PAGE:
Focusing goals on plant-wide needs.
  • Avoiding improvements in a local work station at the expense of overall plant efficiency.
  • Integration fiorn the tool to the enterprise; and beyond to the virtual factory.
  • These inter-dependent activities cannot be isolated. But too often they are viewed in isolation, and there's a lack of coordination in deploying available factory resources (people, information, materials, tools) to manage work efficiently. The gains made in overall equipment effectiveness (OEE), while important and ongoing, are insufficient because no machine is isolated. We need to focus our attention beyond the performance of individual tools and on to the performance of the whole factory. The ultimate objective is a highly efficient integrated system; not brilliant individual tools. OFE is a composite of equipment effectiveness, cycle time efficiency, on-time delivery, manufacturing costs, yields, production volumes, turn rates, and ramp-up performance; all of which can be measured and improved with manufacturing execution systems (MES), the heart of CIM. This paper addresses the meaning of OFE, its components, and how they can be measured and improved. Key words: CIM, productivity, effectiveness, and MES.">

    Journal of SMT Article

    CAN CIM IMPROVE OVERALL FACTORY EFFECTIVENESS?

    Author: Douglas Scott
    Company: PRI Automation
    Date Published: 7/1/1999   Volume: 12-3

    Abstract: Computer integrated manufacturing (CIM) systems are as vital to semiconductor manufacturing as lithography, wafer probe, and die attach. They have a huge impact on line efficiency, and information management solutions play a prominent role in helping manufacturers improve productivity and profitability.

    Like wafer fab assembly and packaging, CIM technology changes constantly. 300mm processing, new packages, increasing automation, and the advent of die traceability are bringing significant change to plant floor control systems.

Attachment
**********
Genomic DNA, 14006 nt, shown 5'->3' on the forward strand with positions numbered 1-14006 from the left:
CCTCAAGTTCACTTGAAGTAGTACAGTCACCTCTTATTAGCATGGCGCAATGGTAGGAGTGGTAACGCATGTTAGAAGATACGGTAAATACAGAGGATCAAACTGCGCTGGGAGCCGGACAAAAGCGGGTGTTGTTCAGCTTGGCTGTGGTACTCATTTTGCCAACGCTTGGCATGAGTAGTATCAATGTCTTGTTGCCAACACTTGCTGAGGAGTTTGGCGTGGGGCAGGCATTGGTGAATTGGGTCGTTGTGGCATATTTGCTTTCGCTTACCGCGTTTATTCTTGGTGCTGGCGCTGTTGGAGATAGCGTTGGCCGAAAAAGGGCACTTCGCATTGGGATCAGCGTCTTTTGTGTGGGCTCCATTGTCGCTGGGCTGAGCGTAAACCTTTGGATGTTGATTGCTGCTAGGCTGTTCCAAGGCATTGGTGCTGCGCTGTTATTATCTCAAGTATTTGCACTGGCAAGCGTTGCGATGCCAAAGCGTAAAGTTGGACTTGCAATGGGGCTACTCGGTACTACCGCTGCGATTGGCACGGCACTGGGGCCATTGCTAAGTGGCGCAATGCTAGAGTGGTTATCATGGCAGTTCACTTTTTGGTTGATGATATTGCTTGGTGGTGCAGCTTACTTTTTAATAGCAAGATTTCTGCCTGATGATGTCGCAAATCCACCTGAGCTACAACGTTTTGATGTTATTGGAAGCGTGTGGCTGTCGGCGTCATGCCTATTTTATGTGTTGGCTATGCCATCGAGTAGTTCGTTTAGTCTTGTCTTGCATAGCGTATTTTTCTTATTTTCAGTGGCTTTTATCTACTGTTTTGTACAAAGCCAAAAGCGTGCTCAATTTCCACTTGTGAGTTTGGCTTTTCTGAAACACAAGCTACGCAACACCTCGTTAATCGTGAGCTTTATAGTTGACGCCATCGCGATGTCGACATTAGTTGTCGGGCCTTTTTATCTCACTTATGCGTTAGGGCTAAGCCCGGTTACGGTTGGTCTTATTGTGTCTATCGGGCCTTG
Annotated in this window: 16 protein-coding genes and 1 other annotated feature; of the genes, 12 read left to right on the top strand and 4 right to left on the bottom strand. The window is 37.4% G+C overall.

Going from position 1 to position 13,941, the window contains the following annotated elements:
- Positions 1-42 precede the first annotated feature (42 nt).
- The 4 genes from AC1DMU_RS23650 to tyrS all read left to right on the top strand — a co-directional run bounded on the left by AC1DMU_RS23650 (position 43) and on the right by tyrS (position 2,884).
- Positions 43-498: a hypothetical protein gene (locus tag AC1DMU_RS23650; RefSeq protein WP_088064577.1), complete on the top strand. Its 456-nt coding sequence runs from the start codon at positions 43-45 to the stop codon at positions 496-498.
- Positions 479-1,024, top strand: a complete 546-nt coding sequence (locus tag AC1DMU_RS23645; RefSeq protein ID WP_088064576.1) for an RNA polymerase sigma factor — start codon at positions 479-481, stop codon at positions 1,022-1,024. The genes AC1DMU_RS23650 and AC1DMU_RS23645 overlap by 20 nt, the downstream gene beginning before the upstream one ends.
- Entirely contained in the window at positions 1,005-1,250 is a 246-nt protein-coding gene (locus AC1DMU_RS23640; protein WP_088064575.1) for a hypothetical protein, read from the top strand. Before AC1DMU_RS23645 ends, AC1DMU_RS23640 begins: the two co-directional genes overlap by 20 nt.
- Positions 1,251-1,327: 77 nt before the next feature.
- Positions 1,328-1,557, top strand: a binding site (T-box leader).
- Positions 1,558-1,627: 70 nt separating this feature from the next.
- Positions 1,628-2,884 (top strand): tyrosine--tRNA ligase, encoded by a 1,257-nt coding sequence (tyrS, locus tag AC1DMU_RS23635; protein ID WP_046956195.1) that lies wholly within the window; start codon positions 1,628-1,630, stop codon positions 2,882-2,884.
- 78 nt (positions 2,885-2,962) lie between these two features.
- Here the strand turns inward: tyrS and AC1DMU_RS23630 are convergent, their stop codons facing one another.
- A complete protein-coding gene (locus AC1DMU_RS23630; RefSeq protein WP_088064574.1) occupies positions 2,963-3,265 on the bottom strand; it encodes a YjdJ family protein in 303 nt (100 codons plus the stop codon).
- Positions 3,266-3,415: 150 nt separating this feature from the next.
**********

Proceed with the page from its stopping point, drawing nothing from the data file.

In their study, The Evolving ChaLLenge of Semiconductor Development, Iansiti and West reported a striking conclusion: "Improvements in performance by U.S., Japanese, and Korean semiconductor companies did not stem from such sources as increased research or scientific breakthroughs. Discovering new technologies was not enough. Successful companies were those most adept at choosing technologies that would work together" [1].

    The manufacturing process is a complex web of highly interdependent activities: interactions between machines, tools, materials, people, testers, processes, departments, and companies. Overall equipment effectiveness (OEE) is about achieving excellence in individual equipment. Overall factory effectiveness (OFE) is about combining activities, the relationships between different machines and processes, integrating information, and the decisions and actions across many independent systems and sub-systems. It's about:

  • Focusing goals on plant-wide needs.
  • Avoiding improvements in a local work station at the expense of overall plant efficiency.
  • Integration fiorn the tool to the enterprise; and beyond to the virtual factory.
  • These inter-dependent activities cannot be isolated. But too often they are viewed in isolation, and there's a lack of coordination in deploying available factory resources (people, information, materials, tools) to manage work efficiently. The gains made in overall equipment effectiveness (OEE), while important and ongoing, are insufficient because no machine is isolated. We need to focus our attention beyond the performance of individual tools and on to the performance of the whole factory. The ultimate objective is a highly efficient integrated system; not brilliant individual tools.

    OFE is a composite of equipment effectiveness, cycle time efficiency, on-time delivery, manufacturing costs, yields, production volumes, turn rates, and ramp-up performance; all of which can be measured and improved with manufacturing execution systems (MES), the heart of CIM.

    This paper addresses the meaning of OFE, its components, and how they can be measured and improved.

    Key words: CIM, productivity, effectiveness, and MES.



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